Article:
Saturday, 13 July 2013

Shock-Thriller Entertainment

‘Hysteria’ is one of Hammer’s psychological thriller films, and quite good it is too. It revolves around a man (visiting American star Robert Webber) who has lost his memory* after a car crash. After several weeks of recovery, and still not really knowing what happened, he is discharged from hospital and installed in a modernist penthouse apartment by a mystery benefactor. The apartment is great, all sculptures and plate glass and cockatoos in the hallway, but the rest of the apartment block is deserted and, at night, he can hear screaming. Is he going mad on his own, or is someone trying to help him? And who is the mysterious, beautiful, apparently dead woman whose picture was amongst his few personal effects? And who feeds the cockatoos, because he never does?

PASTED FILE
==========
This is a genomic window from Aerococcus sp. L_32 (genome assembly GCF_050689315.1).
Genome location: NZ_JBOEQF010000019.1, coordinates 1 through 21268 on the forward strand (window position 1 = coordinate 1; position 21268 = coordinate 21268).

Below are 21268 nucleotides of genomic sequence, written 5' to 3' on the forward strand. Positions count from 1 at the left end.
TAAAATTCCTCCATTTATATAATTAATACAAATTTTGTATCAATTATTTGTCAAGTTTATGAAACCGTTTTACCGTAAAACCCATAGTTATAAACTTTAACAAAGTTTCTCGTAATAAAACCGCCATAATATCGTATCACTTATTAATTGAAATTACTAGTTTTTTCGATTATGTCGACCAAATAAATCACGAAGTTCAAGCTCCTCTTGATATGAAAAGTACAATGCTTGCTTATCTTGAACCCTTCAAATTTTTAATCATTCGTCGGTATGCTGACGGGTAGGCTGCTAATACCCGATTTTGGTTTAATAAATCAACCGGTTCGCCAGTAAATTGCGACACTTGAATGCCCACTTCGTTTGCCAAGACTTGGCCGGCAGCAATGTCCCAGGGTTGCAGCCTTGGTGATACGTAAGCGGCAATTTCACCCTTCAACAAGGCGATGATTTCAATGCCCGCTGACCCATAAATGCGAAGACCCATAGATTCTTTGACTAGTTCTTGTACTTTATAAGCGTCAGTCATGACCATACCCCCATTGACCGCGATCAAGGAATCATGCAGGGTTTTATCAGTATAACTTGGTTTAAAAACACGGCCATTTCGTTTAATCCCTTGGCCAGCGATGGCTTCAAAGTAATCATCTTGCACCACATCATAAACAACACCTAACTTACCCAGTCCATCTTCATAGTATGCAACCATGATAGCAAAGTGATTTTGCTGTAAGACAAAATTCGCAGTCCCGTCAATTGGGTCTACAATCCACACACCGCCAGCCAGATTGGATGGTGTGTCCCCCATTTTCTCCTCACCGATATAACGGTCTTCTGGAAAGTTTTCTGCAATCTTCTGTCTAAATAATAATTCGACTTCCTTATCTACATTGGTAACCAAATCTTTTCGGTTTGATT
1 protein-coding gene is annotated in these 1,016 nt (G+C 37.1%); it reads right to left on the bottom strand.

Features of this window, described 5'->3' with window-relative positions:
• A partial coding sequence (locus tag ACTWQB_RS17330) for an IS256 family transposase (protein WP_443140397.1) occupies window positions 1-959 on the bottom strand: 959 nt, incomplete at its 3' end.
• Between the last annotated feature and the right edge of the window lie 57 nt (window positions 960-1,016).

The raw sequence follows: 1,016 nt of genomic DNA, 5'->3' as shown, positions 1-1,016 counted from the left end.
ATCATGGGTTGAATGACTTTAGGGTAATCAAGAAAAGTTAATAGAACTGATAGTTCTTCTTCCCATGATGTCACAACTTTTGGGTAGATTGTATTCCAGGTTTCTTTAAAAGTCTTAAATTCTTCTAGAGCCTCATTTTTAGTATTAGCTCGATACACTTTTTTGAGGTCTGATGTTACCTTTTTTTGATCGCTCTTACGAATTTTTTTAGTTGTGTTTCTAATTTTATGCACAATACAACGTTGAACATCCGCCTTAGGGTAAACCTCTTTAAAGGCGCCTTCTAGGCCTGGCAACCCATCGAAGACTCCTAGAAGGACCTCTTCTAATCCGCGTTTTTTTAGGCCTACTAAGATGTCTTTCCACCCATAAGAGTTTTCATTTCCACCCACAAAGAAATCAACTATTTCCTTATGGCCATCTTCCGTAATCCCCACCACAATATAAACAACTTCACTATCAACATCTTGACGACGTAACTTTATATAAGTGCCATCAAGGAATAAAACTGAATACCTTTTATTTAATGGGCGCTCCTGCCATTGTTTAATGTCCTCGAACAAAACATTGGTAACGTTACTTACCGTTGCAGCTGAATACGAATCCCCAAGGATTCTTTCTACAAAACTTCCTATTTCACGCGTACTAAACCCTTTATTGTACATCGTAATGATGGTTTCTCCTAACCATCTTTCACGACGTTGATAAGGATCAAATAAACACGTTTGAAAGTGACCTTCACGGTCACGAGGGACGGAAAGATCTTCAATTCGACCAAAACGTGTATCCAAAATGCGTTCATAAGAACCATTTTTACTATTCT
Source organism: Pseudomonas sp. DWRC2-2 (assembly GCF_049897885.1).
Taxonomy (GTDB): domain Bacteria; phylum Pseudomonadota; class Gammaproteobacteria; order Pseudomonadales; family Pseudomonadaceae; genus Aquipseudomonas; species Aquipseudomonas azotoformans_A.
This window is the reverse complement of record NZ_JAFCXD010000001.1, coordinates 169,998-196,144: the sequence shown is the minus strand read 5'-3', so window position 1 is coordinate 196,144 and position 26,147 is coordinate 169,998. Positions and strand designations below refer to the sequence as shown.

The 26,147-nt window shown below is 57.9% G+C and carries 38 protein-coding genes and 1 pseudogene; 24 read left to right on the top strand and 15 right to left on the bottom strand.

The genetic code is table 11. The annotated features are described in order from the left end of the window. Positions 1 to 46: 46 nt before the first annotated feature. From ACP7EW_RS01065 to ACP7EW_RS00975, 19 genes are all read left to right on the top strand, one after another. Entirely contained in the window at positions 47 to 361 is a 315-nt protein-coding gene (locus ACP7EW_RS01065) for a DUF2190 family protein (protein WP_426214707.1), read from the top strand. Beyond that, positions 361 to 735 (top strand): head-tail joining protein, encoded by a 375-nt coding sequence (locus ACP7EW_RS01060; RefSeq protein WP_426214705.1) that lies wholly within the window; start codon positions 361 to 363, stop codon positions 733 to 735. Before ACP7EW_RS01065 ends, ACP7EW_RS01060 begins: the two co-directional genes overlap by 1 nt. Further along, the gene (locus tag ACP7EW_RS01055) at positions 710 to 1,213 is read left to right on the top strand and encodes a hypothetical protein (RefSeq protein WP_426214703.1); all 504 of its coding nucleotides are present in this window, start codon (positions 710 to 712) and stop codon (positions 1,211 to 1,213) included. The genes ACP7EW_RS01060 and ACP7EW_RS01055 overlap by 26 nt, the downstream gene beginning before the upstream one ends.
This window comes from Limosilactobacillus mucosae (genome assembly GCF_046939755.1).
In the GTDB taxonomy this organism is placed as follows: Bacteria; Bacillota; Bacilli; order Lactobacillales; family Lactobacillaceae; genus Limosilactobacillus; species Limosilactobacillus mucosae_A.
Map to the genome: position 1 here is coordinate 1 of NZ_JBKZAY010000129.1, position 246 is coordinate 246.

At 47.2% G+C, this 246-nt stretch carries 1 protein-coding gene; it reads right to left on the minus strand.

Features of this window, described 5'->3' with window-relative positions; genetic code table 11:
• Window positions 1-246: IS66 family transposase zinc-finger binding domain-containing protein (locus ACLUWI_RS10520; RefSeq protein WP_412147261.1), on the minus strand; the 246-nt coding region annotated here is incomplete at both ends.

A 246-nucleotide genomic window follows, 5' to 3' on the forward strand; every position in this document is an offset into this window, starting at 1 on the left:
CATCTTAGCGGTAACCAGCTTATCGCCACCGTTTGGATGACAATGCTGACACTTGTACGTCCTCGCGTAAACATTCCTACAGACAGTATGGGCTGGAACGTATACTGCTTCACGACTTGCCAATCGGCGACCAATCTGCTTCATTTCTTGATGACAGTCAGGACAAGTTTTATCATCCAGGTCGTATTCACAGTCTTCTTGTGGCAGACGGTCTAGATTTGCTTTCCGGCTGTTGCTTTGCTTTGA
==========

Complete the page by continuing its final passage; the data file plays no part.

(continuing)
Stylish and occasionally quite dark in content, ‘Hysteria’ gets bogged down in implausibility long before the end but manages to slog on under the super-competent direction of Freddie Francis. Webber is okay (although apparently a pain to work with) and Leila Goldoni is very attractive, but the real star is dear old Maurice Denham, who plays a wily, slightly seedy private detective. The best moment in the film is when Webber tries to bully the older and much slighter Denham, who butts Webber in the gut, then effortlessly avoids his return blow before casually knocking the wind out of his sails with a swift punch to the solar plexus. It’s not much, but it feels like a triumph for the British underdog and that’s always nice to see, isn’t it? Well done, Maurice, well done.

* I wonder just how many books and films revolve around memory loss, and how that compares with actual cases? I suppose somebody might write in with the answer. I'd Goggle it myself, but my finger is tired from typing all this. 

No comments:

Post a Comment